The answer seems to be that if we can withstand the siren’s call of our favourite decadent addiction, we can become free of the distracting and dangerous call it has on us.
Of course that sounds ridiculously easy, and it is definitely not quite as simple as that. Our food habits are linked to memories and locations, and in order to rid ourselves of these foods we must face our triggers and deal with them. Tricks like taking a new route to work that doesn’t take you past your favourite fast food place, or not taking money to work so you have no access to the snack machine, are good strategies. And one of the most helpful of all: Not allowing banned food substances in to the home.
No, it’s not easy, and it does take a strong desire to beat the odds. It also takes continual vigilance.
Yes, the daily struggle to eat well can seem overwhelming, but there are many daily habits we have learned to accept for our health: brushing our teeth, getting enough sleep. As adults we need to rise to the challenge. For ourselves and for the next generations.
You can take back your health, and have a better life. You can free yourselves of the daily pain – and possible death – that comes with obesity. As a life coach, I know this, and as a human being I deal with it myself, everyday. It’s not easy, but knowing how it happened, knowing that I am not helpless is the first step. Books like The End Of Overeating are helping in a way that fad diets and expensive trends have failed to do.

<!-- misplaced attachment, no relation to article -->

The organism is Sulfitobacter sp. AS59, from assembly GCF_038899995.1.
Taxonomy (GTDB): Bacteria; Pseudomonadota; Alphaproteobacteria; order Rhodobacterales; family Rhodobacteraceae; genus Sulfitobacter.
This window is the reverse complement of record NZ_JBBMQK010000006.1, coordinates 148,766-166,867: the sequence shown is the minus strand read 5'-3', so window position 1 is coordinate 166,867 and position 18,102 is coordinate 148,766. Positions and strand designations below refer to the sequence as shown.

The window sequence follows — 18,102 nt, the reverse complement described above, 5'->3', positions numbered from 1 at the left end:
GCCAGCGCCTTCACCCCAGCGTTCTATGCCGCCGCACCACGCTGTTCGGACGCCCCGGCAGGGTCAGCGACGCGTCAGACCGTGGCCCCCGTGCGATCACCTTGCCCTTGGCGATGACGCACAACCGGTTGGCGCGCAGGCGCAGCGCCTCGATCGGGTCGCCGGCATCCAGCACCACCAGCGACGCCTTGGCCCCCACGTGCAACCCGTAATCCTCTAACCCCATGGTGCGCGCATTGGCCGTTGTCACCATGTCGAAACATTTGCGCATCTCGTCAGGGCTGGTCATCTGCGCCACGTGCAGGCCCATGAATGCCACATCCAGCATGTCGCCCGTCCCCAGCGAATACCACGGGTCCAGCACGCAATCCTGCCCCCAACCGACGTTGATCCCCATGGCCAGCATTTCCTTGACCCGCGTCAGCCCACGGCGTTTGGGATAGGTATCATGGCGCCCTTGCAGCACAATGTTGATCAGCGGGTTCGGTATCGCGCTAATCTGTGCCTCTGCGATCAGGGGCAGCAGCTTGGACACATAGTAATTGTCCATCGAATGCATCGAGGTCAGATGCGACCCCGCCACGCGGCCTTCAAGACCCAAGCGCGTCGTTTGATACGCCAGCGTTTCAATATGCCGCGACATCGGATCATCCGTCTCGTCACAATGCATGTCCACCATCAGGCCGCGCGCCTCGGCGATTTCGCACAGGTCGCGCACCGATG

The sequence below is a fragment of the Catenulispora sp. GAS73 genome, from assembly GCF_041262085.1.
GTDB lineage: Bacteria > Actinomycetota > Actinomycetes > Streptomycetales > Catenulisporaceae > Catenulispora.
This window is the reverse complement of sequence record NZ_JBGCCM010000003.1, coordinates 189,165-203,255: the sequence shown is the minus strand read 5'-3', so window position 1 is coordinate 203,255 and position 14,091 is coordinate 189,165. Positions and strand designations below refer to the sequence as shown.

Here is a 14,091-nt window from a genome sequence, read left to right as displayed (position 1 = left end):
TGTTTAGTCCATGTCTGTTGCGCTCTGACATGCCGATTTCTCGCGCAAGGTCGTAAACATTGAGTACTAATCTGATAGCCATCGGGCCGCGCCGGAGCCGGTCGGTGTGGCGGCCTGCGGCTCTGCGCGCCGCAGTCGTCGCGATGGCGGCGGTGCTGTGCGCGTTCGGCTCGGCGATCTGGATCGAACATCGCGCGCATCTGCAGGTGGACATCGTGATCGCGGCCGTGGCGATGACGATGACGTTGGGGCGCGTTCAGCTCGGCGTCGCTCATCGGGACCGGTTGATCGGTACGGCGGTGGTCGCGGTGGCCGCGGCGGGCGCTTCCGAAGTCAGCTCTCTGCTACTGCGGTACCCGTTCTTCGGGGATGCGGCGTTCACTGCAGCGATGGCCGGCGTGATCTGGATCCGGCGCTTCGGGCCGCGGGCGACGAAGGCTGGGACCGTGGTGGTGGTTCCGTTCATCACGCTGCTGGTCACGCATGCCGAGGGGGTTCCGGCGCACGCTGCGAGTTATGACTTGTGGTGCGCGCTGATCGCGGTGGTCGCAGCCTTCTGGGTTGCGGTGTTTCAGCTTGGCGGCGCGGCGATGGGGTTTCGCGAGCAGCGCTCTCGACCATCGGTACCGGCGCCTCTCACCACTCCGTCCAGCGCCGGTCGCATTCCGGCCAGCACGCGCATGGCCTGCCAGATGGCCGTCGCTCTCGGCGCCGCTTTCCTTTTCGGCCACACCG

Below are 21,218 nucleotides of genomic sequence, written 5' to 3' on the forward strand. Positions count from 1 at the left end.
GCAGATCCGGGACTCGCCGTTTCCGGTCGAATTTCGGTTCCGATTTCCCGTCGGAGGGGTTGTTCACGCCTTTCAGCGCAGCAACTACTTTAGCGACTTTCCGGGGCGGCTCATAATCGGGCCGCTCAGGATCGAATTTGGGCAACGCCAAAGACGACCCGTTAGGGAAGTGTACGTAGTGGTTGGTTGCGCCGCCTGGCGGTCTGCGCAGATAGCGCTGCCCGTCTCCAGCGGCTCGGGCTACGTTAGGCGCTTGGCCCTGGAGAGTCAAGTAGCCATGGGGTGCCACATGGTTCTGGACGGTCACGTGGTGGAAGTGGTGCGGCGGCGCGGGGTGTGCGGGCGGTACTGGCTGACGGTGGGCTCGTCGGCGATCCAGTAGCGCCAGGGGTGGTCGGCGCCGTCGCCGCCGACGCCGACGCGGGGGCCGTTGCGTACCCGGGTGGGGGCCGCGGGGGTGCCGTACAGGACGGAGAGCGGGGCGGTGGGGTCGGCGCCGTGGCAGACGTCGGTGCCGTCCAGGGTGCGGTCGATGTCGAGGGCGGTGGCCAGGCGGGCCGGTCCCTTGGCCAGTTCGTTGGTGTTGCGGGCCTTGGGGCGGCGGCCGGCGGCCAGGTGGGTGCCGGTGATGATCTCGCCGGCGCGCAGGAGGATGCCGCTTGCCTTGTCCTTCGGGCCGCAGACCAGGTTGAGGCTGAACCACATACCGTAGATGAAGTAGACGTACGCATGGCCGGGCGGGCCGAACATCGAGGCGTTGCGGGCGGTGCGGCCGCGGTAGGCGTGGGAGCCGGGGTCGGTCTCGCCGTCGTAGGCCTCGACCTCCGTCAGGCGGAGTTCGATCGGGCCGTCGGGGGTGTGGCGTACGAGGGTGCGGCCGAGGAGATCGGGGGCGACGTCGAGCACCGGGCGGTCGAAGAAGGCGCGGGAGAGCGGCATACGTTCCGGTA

When I began this blog I had a few ideas of what I wanted to focus on, but my main passion at the time was photography. Over the last few years, blogging took a back seat while I explored an option to do something that has always defined a large core of my personality: helping people.
In 2013 I attended the Rhodes College in Vancouver, BC, and discovered a passion for life coaching. As part of preparing myself to walk the walk I had weight loss surgery during my time at Rhodes, and shed the extra pounds that had plagued me for almost my entire life. By tackling my biggest health issue I was able to create a better life for myself, and for my partner, R. I was able to face the world with greater confidence.
As I became more physically active I began the spend far less time at a computer, and this blog began to grow virtual-dust.
Time to resuscitate As I See It, and give it new life.
There will be multiple focuses to this site from here on, a mixture of photography and life coaching, with a sprinkle of the odd side dish surprise.
Please check in often!
So, I’ve taken on yet another photo-a-day style challenge. I know, I know, I’m a sucker for them, and I usually run out of steam before they end. But I believe in never giving up!
The challenge lasts 100 days and the photos must reflect something that brought happiness into your day. A unique way to truly be in the moment, and to take note of those small daily moments of happiness we tend to overlook.
Sign up by checking out the challenge here: 100happydays.com, then just add the #100happydays hashtag and you’re sharing with the the world.
Here are my week one offerings.